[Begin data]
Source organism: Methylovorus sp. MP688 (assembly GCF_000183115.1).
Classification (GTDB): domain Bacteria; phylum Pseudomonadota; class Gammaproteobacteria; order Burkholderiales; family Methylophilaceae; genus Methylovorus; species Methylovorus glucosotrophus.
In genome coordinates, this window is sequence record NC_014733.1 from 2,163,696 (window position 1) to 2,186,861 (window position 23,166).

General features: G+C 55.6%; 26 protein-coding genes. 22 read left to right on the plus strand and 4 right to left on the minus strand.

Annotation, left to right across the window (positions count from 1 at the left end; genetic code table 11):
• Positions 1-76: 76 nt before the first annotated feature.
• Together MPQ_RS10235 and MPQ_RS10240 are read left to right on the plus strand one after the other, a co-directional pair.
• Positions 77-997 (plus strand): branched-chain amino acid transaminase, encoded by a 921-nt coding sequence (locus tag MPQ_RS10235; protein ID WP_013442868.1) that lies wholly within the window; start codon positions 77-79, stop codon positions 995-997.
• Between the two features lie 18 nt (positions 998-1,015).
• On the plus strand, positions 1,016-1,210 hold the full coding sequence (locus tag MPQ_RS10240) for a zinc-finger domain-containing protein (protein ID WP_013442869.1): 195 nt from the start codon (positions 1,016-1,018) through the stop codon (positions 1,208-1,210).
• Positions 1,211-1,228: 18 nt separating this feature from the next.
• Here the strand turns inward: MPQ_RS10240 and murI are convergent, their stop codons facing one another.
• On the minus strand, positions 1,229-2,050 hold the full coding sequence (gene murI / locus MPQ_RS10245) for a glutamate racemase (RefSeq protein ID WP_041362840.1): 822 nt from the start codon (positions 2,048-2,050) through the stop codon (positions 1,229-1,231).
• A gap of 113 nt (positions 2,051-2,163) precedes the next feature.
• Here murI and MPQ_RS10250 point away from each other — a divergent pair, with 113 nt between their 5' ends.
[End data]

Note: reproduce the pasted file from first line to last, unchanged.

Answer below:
Source organism: Methylovorus sp. MP688 (assembly GCF_000183115.1).
Classification (GTDB): domain Bacteria; phylum Pseudomonadota; class Gammaproteobacteria; order Burkholderiales; family Methylophilaceae; genus Methylovorus; species Methylovorus glucosotrophus.
In genome coordinates, this window is sequence record NC_014733.1 from 2,163,696 (window position 1) to 2,186,861 (window position 23,166).

General features: G+C 55.6%; 26 protein-coding genes. 22 read left to right on the plus strand and 4 right to left on the minus strand.

Annotation, left to right across the window (positions count from 1 at the left end; genetic code table 11):
• Positions 1-76: 76 nt before the first annotated feature.
• Together MPQ_RS10235 and MPQ_RS10240 are read left to right on the plus strand one after the other, a co-directional pair.
• Positions 77-997 (plus strand): branched-chain amino acid transaminase, encoded by a 921-nt coding sequence (locus tag MPQ_RS10235; protein ID WP_013442868.1) that lies wholly within the window; start codon positions 77-79, stop codon positions 995-997.
• Between the two features lie 18 nt (positions 998-1,015).
• On the plus strand, positions 1,016-1,210 hold the full coding sequence (locus tag MPQ_RS10240) for a zinc-finger domain-containing protein (protein ID WP_013442869.1): 195 nt from the start codon (positions 1,016-1,018) through the stop codon (positions 1,208-1,210).
• Positions 1,211-1,228: 18 nt separating this feature from the next.
• Here the strand turns inward: MPQ_RS10240 and murI are convergent, their stop codons facing one another.
• On the minus strand, positions 1,229-2,050 hold the full coding sequence (gene murI / locus MPQ_RS10245) for a glutamate racemase (RefSeq protein ID WP_041362840.1): 822 nt from the start codon (positions 2,048-2,050) through the stop codon (positions 1,229-1,231).
• A gap of 113 nt (positions 2,051-2,163) precedes the next feature.
• Here murI and MPQ_RS10250 point away from each other — a divergent pair, with 113 nt between their 5' ends.